Army aviator picked to lead Futures Center

Related Links

"Intercepts"

President Bush nominated Maj. Gen. John Curran — the Army's top aviation officer — to head the service's new Futures Center located at Training and Doctrine Command in Fort Monroe, Va.

The Futures Center, which started Oct. 1, will oversee development of the Army's lighter, rapid-deployable Future Force. The new organization's work includes the acquisition and fielding of the multibillion-dollar Future Combat System.

Defense Secretary Donald Rumsfeld in a statement issued today announced Curran's nomination as Futures Center director and appointment to lieutenant general. The two-star general currently serves as the commanding general of the Army Aviation Center and Fort Rucker, Ala.

Curran's nomination is a coup for the Army aviation community, which has complained about a lack of respect in Washington, D.C. circles. Some service aviators hold top-level Army positions, including Lt. Gen. Richard Cody, the Army's deputy chief of staff for operations, and Lt. Gen. Johnny Riggs, director of the Objective Force Task Force office now replaced by the Futures Center.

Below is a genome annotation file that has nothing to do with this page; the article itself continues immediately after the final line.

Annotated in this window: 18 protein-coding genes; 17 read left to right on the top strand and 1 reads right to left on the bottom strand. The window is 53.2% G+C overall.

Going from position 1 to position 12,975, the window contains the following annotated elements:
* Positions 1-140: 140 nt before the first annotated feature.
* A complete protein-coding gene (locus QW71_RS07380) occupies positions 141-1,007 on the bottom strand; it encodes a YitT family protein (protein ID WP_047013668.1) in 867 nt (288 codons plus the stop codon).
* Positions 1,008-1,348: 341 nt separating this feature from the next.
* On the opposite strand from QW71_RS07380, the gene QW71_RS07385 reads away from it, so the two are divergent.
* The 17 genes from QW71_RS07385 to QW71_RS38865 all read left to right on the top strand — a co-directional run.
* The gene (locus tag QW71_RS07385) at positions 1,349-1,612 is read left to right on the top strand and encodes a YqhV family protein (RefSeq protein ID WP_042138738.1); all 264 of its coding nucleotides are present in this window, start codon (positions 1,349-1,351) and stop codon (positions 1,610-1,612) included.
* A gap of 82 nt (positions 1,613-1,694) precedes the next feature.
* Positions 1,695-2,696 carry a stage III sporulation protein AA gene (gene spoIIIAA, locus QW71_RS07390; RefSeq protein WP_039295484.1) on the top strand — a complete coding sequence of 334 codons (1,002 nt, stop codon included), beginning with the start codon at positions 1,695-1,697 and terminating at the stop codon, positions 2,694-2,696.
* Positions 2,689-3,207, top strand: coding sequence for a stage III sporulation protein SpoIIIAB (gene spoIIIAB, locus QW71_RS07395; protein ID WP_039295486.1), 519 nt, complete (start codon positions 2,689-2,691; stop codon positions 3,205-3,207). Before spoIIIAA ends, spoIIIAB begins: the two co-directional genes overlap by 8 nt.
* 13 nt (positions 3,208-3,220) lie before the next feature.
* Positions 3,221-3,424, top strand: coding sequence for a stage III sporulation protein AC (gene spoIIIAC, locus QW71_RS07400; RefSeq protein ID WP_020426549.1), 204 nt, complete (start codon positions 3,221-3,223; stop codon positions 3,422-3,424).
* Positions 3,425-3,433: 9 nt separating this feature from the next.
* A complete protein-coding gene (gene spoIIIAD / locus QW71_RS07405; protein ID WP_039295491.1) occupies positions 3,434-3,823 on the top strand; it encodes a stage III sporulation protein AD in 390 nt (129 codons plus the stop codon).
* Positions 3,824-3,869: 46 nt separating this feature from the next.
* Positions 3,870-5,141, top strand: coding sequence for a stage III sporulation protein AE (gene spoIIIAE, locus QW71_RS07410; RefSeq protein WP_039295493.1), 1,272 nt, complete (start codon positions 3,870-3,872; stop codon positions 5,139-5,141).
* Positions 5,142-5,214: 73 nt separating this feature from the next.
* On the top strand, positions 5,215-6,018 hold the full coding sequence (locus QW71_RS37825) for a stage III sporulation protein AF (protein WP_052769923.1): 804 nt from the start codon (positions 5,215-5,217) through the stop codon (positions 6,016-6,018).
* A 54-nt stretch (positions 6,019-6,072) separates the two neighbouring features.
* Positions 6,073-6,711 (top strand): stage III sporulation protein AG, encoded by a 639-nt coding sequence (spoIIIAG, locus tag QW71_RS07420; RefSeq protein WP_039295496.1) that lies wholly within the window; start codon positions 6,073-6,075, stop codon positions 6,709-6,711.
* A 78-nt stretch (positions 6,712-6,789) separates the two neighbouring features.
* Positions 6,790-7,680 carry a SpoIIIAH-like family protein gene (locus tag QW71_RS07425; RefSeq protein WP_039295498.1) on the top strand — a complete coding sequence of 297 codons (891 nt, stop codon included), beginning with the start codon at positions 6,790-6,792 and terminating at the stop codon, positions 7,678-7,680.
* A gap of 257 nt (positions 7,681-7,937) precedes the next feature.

Choosing Curran could signal DOD interest in new aircraft platforms to rapidly transport vehicles in the Future Force. The Army Aviation Center this past spring worked on capabilities documents for the Air-Maneuver and Transport, an aircraft meant to easily takeoff and land behind enemy lines, and would be used to ferry FCS platforms at high speeds over long distances.

The nomination is subject to Senate approval.

Featured

  • Comment
    Diverse Workforce (Image: Shutterstock)

    Who cares if you wear a hoodie or a suit? It’s the mission that matters most

    Responding to Steve Kelman's recent blog post, Alan Thomas shares the inside story on 18F's evolution.

  • Cybersecurity
    enterprise security (Omelchenko/Shutterstock.com)

    Does Einstein need a post-SolarWinds makeover?

    A marquee program designed to protect the government against cybersecurity threats is facing new scrutiny in the wake of Solar Winds Orion breach, but analysts say the program was unlikely to have ever stopped the hacking campaign.

Stay Connected